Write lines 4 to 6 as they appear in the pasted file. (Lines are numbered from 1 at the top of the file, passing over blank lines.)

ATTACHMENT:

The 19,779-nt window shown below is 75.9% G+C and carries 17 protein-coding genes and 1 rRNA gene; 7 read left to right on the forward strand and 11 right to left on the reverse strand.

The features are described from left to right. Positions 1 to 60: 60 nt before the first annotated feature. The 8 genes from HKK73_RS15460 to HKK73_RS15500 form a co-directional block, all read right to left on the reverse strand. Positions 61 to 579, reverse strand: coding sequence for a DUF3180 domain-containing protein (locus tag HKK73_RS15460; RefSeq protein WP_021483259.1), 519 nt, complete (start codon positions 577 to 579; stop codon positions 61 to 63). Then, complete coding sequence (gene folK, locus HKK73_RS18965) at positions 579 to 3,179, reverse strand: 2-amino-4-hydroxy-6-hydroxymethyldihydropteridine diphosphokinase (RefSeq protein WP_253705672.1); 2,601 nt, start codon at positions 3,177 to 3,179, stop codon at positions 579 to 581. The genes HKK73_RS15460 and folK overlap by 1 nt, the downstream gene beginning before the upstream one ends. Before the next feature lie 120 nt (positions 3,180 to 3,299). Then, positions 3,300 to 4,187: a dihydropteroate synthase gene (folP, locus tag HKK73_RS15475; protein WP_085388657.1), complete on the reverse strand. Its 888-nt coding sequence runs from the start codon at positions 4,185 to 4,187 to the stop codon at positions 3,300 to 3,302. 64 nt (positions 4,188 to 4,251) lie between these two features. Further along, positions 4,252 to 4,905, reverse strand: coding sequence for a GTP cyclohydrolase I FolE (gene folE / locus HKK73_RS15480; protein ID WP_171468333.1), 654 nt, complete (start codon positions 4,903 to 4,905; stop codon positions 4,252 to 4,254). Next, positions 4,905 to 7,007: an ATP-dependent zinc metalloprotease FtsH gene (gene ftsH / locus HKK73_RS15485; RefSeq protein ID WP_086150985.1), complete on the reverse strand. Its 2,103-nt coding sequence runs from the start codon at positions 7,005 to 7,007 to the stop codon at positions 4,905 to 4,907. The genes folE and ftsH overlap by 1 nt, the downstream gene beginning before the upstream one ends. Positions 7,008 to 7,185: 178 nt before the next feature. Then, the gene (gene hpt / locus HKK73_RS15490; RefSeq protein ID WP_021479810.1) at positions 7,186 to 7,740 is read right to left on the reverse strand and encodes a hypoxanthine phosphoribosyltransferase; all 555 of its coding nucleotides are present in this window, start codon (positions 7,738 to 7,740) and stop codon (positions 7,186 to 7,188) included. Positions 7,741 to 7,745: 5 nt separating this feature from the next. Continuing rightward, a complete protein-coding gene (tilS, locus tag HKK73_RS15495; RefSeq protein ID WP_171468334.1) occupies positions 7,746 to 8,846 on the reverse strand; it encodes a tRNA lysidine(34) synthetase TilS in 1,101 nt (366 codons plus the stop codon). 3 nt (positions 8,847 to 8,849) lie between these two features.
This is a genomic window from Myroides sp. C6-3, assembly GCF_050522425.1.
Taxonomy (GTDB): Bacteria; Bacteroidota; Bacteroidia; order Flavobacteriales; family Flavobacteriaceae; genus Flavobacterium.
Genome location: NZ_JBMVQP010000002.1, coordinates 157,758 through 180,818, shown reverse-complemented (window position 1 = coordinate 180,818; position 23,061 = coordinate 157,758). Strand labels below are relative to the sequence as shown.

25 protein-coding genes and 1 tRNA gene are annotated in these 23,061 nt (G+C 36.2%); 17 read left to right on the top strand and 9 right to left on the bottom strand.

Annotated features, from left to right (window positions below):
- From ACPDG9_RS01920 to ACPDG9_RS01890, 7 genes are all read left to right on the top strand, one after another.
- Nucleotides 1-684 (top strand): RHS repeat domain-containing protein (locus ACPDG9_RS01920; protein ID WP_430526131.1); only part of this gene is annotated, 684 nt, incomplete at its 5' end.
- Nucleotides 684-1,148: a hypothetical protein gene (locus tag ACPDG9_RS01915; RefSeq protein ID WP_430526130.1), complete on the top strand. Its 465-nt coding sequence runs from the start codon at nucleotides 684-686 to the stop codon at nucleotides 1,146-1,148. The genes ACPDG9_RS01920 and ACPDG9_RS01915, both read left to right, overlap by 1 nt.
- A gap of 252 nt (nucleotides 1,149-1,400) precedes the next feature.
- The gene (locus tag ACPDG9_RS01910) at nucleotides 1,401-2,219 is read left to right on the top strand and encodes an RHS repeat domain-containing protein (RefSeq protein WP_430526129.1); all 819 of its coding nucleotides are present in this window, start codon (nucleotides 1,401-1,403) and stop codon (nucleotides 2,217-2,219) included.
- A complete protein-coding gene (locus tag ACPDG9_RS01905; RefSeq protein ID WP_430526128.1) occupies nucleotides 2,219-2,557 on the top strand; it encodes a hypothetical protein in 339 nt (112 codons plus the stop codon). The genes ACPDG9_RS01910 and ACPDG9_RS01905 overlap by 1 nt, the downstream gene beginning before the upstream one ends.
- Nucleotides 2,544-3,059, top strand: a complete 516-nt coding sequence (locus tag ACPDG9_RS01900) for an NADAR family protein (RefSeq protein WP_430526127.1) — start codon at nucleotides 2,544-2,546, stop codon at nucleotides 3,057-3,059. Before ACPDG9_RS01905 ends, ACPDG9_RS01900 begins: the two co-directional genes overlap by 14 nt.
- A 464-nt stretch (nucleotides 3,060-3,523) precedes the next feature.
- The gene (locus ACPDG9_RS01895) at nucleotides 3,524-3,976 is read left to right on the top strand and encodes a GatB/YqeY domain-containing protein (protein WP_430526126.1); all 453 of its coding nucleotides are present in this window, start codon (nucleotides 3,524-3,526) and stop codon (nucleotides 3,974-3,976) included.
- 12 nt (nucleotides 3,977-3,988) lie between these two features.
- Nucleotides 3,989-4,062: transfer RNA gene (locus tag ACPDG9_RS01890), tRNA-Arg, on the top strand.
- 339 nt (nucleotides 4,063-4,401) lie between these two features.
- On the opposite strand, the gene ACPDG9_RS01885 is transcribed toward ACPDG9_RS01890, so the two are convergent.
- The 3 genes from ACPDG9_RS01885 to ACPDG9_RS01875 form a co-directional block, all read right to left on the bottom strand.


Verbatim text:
Taxonomy (GTDB): Bacteria; Bacteroidota; Bacteroidia; order Flavobacteriales; family Flavobacteriaceae; genus Flavobacterium.
Genome location: NZ_JBMVQP010000002.1, coordinates 157,758 through 180,818, shown reverse-complemented (window position 1 = coordinate 180,818; position 23,061 = coordinate 157,758). Strand labels below are relative to the sequence as shown.

25 protein-coding genes and 1 tRNA gene are annotated in these 23,061 nt (G+C 36.2%); 17 read left to right on the top strand and 9 right to left on the bottom strand.